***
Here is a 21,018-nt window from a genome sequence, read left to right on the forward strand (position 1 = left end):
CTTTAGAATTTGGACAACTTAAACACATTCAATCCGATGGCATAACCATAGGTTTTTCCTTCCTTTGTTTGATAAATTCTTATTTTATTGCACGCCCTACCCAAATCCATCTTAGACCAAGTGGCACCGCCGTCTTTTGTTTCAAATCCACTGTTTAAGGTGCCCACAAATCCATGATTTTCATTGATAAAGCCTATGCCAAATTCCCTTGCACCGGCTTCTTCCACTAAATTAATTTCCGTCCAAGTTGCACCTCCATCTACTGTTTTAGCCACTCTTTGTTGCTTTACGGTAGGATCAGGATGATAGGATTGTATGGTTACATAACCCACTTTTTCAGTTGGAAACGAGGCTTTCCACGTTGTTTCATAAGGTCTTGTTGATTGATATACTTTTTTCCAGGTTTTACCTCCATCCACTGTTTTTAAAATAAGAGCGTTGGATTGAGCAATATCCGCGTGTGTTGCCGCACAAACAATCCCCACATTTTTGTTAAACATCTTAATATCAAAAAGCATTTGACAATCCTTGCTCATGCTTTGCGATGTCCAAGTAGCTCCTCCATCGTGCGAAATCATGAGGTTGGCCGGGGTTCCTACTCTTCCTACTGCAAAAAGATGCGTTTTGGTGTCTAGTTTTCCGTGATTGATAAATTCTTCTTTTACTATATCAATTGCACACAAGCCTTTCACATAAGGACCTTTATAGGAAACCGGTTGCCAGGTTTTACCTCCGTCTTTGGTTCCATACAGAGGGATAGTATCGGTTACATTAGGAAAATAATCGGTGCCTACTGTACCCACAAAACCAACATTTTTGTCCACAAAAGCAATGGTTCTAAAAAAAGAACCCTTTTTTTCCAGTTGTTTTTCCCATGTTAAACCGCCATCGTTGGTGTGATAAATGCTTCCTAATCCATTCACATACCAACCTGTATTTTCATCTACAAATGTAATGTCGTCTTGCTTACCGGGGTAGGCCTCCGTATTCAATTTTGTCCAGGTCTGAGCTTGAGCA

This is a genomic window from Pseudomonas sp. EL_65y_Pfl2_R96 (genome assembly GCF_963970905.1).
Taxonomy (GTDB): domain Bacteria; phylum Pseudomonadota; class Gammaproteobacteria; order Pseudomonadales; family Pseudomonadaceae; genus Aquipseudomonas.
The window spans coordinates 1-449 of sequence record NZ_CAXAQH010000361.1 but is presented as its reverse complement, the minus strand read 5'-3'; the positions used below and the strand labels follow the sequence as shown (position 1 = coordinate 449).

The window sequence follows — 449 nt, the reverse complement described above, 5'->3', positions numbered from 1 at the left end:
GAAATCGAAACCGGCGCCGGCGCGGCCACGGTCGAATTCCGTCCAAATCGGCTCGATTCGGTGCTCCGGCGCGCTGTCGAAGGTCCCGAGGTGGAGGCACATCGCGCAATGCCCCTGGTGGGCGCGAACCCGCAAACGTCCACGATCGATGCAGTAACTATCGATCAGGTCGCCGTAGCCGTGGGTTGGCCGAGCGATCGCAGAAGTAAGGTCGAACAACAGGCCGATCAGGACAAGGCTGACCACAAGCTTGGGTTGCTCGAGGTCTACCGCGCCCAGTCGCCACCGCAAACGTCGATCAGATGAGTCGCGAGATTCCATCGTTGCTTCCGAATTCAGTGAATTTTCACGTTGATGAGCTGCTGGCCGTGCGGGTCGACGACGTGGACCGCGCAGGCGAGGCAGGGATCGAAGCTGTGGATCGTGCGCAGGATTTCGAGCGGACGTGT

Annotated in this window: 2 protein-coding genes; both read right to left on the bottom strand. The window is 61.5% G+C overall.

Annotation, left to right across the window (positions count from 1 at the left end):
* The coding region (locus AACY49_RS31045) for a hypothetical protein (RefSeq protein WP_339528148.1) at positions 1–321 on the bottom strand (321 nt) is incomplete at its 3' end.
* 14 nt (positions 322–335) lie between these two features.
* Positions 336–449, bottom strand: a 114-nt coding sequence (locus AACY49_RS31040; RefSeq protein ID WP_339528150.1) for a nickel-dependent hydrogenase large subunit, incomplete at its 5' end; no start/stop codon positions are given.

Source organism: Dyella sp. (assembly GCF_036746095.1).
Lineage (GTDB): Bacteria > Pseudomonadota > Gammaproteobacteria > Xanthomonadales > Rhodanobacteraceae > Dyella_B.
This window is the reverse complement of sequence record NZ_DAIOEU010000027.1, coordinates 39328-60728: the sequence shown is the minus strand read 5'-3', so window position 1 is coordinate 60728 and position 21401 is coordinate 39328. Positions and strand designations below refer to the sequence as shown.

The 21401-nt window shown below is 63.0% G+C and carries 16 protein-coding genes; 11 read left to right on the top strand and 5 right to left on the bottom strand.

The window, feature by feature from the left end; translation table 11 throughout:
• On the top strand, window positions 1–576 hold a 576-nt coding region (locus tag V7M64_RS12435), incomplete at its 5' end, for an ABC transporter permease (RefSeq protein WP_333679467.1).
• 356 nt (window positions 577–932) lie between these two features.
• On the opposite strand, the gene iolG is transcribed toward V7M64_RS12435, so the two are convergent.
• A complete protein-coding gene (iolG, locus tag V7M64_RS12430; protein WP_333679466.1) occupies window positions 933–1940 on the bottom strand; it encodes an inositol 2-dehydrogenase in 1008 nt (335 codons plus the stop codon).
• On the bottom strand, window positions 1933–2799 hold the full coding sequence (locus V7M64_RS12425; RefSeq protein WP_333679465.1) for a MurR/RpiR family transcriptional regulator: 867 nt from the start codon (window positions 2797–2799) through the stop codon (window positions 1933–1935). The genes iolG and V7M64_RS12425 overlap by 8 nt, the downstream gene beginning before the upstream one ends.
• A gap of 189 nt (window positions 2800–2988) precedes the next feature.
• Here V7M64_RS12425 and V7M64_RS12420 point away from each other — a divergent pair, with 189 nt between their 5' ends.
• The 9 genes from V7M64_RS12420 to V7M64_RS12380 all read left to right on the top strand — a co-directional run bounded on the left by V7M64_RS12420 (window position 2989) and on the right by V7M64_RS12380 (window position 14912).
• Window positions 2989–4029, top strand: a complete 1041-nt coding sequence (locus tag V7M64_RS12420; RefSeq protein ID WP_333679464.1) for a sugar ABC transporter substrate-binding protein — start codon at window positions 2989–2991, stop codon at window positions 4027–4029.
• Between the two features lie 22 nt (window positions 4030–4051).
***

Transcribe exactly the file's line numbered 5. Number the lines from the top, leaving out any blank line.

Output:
The window spans coordinates 1-449 of sequence record NZ_CAXAQH010000361.1 but is presented as its reverse complement, the minus strand read 5'-3'; the positions used below and the strand labels follow the sequence as shown (position 1 = coordinate 449).